Inside Sanford’s Competitive Grant “Scandal” November 15, 2007Posted by fitsnews in SC Politics.
GOVERNORS’ ASSOCIATION DEBATE REVIVES LONGSTANDING PALMETTO POLITICAL SOAP OPERA
FITSNews – November 15, 2007 – Like sands through the hourglass, so are the days of Palmetto politicos’ lives. Seriously, if you thought daytime network TV was dripping with shallow sappiness and petty personal intrigues, Hollywood’s B-listers got nothing on South Carolina’s elected officials and political chattering class. For the past five years, taxpayers have basically funded a redneck version of Days of Our Lives, where itching inferiority complexes, unholy alliances, illicit affairs and a universally-addictive lust for power melt into a teeming cauldron of waste, corruption, inefficiency and non-competitiveness.
We’ve chronicled much of the vicious, vacuous cycle right here on FITSNews, and for our efforts we’ve become about as popular with the “powers that be” here in Columbia, S.C. as the early Nineties anti-narco reporters in Colombia, S.A. became with El Doctor Pablo Escobar himself. Death threats, lawsuit threats, you name ’em, we’ve gotten ’em. Which is one reason we have to remind people from time to time that our lawyers are very, very, very good, and our home office is very, very, very well-protected. Just call it our own little Hacienda Los Nápoles, people.
Anyway, the latest chapter in the ongoing drama that is South Carolina’s backwoods banana republic unfolded this week between Gov. Mark Sanford and State Senator Jake Knotts, who continue to find themselves at opposite ends of the political spectrum when it comes to state government … and apparently buffet tables as well.
In a blistering article penned by Knotts’ consultant Rod Shealy, Sr. in the Lake Murray News (which Shealy owns), Knotts claims to have uncovered a gubernatorial conspiracy to discredit him centering around former Sanford Communications Director Chris Drummond, who has been widely-suspected in the past of leaking sensitive information about the governor’s enemies to members of the media.
According to Shealy’s story, “the 2008 campaign attacks had already secretly begun, and Drummond was being paid to discredit the names on Sanford’s (legislative) ‘hit list.'”
As evidence of this arrangement, Knotts uncovered $27,000 in payments made to Drummond out of funds raised for the 2006 National Governor’s Association Conference, which was held last year in Charleston, S.C.
That discovery, in turn, led to the revelation that of the $1.2 million used to pay for the conference, $150,000 came from South Carolina taxpayers via the controversial S.C. Competitive Grants program, which FITSNews exposed earlier this year as little more than a secret legislative slush fund. The grant was the first to be authorized by the program, and was awarded prior to the leveling of allegations that powerful State Sen. Hugh Leatherman was using the fund to influence his colleagues’ votes.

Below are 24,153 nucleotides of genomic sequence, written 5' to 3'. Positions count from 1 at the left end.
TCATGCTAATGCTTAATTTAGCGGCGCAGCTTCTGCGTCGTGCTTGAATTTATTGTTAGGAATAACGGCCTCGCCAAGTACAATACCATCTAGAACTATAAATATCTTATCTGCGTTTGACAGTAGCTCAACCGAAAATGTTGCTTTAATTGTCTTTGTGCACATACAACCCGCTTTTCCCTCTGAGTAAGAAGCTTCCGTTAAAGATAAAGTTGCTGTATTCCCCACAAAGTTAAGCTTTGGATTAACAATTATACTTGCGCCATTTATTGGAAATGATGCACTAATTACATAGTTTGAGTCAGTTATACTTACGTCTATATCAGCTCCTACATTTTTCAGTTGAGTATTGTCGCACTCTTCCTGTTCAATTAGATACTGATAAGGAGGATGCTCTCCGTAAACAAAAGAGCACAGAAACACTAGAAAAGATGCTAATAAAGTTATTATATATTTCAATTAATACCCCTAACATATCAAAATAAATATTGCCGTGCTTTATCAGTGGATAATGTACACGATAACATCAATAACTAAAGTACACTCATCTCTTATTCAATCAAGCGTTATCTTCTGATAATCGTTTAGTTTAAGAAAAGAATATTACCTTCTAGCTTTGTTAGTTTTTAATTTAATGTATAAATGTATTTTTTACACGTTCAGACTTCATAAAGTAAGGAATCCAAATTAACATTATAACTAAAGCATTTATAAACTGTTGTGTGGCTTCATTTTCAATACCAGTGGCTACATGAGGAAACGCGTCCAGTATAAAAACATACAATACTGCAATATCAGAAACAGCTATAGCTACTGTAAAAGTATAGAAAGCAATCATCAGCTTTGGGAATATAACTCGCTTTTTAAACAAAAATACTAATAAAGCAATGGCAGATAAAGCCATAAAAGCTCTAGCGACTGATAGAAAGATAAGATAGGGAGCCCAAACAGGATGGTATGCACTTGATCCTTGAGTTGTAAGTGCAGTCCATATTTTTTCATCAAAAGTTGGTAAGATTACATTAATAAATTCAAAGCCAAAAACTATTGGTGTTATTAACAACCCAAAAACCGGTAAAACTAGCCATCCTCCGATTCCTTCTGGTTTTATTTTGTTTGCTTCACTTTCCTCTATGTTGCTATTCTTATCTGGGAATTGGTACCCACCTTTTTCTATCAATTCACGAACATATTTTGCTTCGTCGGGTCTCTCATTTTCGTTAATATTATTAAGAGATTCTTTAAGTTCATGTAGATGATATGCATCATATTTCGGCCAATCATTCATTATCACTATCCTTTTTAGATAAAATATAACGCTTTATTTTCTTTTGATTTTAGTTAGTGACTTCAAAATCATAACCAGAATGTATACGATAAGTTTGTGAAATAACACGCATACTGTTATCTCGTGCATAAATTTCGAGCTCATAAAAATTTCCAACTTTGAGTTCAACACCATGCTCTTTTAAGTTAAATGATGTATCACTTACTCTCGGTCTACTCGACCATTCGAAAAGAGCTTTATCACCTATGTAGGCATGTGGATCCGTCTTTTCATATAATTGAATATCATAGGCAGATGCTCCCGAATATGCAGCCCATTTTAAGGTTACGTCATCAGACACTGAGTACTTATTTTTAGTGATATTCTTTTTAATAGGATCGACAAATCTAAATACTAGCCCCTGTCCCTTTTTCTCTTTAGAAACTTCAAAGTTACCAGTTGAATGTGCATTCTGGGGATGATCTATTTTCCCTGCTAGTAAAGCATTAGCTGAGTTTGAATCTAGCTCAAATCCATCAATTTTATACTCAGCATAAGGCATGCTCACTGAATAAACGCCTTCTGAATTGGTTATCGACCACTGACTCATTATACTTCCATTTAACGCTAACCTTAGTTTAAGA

Earlier this year, sources tell FITSNews that Knotts confronted Drummond in person and asked him whether or not he was receiving money from any group affiliated with the governor, including the NGA conference organization, which was managed by current Sanford staffer Marisa Crawford. Drummond denied receiving any money from Sanford-related entities, and blamed our own Sic Willie for orchestrating the attacks against Knotts and other legislators in the mainstream media.
At this point, Knotts reportedly presented Drummond with copies of the NGA checks.
Having researched the relevant documents, we can say that Knotts’ case against Sanford concerning the competitive grant awarded to the NGA is fairly flimsy. As far as we can tell, the funding request is the only one in the history of the program to follow proper request protocol, to itemize the intended uses for the grant and to return, albeit belatedly, a surplus of funds back to the taxpayers.
Additionally, the NGA conference is estimated to have had a $4.3 million economic impact on the State of South Carolina according to College of Charleston economists, which means the $50,000 the taxpayers ultimately ended up investing in the conference was obviously money well spent.
Bottom line, the event was the poster child for what the competitive grants program should be, but isn’t.
Having said that, Ms. Crawford certainly should have recognized that any surplus funds from the conference ought to be returned immediately to the taxpayers instead of sent to a pro-Sanford lobbying group, which would have saved her boss a short-term headache in the mainstream press.
The case against Drummond could potentially be much stronger, however, depending on the evidence Knotts has collected and promised to share with legislative investigators.
Our research has confirmed that Drummond – a master of “veiling” his leaks – has repeatedly sought to shift the onus for some of his undercover dealings onto other sources. In three separate cases, sources tell FITSNews that information leaked by Drummond was pinned on innocent parties in an effort to shield him from retaliation.
The ultimate impact of all this cat-and-mouse spy-gaming is unclear, although it appears that the primary pro-Sanford vehicle for the 2008 elections, Reform SC, is not connected to any of the shady dealings, despite Shealy’s article repeatedly sprinkling the organization’s name in an effort to imply “guilt by association.”
Stay tuned to FITSNews for more on this ongoing soap opera …